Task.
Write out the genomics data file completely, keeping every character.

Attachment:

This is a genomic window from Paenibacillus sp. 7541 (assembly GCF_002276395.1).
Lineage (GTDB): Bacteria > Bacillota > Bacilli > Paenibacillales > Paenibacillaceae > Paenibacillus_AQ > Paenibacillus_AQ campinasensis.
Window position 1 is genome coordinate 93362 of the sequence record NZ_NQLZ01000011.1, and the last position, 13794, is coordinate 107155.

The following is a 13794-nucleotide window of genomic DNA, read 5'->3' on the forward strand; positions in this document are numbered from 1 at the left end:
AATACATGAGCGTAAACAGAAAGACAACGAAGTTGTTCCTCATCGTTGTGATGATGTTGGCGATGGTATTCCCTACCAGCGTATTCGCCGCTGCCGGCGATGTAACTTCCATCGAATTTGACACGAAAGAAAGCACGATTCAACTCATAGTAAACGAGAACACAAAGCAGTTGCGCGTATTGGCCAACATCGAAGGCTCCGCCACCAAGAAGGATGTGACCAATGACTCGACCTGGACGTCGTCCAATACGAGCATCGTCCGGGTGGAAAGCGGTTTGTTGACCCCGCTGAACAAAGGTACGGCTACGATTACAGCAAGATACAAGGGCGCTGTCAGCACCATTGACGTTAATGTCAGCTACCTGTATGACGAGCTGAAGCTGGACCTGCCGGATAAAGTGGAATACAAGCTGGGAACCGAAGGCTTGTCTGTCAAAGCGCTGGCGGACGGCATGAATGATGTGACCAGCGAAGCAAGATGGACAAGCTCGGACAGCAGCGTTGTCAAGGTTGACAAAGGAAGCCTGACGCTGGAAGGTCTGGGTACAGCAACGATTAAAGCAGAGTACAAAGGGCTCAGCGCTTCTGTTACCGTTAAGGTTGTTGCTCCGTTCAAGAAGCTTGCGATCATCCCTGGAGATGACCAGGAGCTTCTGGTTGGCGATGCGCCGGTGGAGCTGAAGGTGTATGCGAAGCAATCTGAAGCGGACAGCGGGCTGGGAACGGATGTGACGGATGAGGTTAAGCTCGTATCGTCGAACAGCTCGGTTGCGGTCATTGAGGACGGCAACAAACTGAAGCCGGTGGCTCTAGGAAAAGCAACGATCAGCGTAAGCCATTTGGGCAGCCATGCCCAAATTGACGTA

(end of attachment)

This is a genomic window from Paenibacillus sp. 7541 (assembly GCF_002276395.1).
Lineage (GTDB): Bacteria > Bacillota > Bacilli > Paenibacillales > Paenibacillaceae > Paenibacillus_AQ > Paenibacillus_AQ campinasensis.
Window position 1 is genome coordinate 93362 of the sequence record NZ_NQLZ01000011.1, and the last position, 13794, is coordinate 107155.

The following is a 13794-nucleotide window of genomic DNA, read 5'->3' on the forward strand; positions in this document are numbered from 1 at the left end:
AATACATGAGCGTAAACAGAAAGACAACGAAGTTGTTCCTCATCGTTGTGATGATGTTGGCGATGGTATTCCCTACCAGCGTATTCGCCGCTGCCGGCGATGTAACTTCCATCGAATTTGACACGAAAGAAAGCACGATTCAACTCATAGTAAACGAGAACACAAAGCAGTTGCGCGTATTGGCCAACATCGAAGGCTCCGCCACCAAGAAGGATGTGACCAATGACTCGACCTGGACGTCGTCCAATACGAGCATCGTCCGGGTGGAAAGCGGTTTGTTGACCCCGCTGAACAAAGGTACGGCTACGATTACAGCAAGATACAAGGGCGCTGTCAGCACCATTGACGTTAATGTCAGCTACCTGTATGACGAGCTGAAGCTGGACCTGCCGGATAAAGTGGAATACAAGCTGGGAACCGAAGGCTTGTCTGTCAAAGCGCTGGCGGACGGCATGAATGATGTGACCAGCGAAGCAAGATGGACAAGCTCGGACAGCAGCGTTGTCAAGGTTGACAAAGGAAGCCTGACGCTGGAAGGTCTGGGTACAGCAACGATTAAAGCAGAGTACAAAGGGCTCAGCGCTTCTGTTACCGTTAAGGTTGTTGCTCCGTTCAAGAAGCTTGCGATCATCCCTGGAGATGACCAGGAGCTTCTGGTTGGCGATGCGCCGGTGGAGCTGAAGGTGTATGCGAAGCAATCTGAAGCGGACAGCGGGCTGGGAACGGATGTGACGGATGAGGTTAAGCTCGTATCGTCGAACAGCTCGGTTGCGGTCATTGAGGACGGCAACAAACTGAAGCCGGTGGCTCTAGGAAAAGCAACGATCAGCGTAAGCCATTTGGGCAGCCATGCCCAAATTGACGTA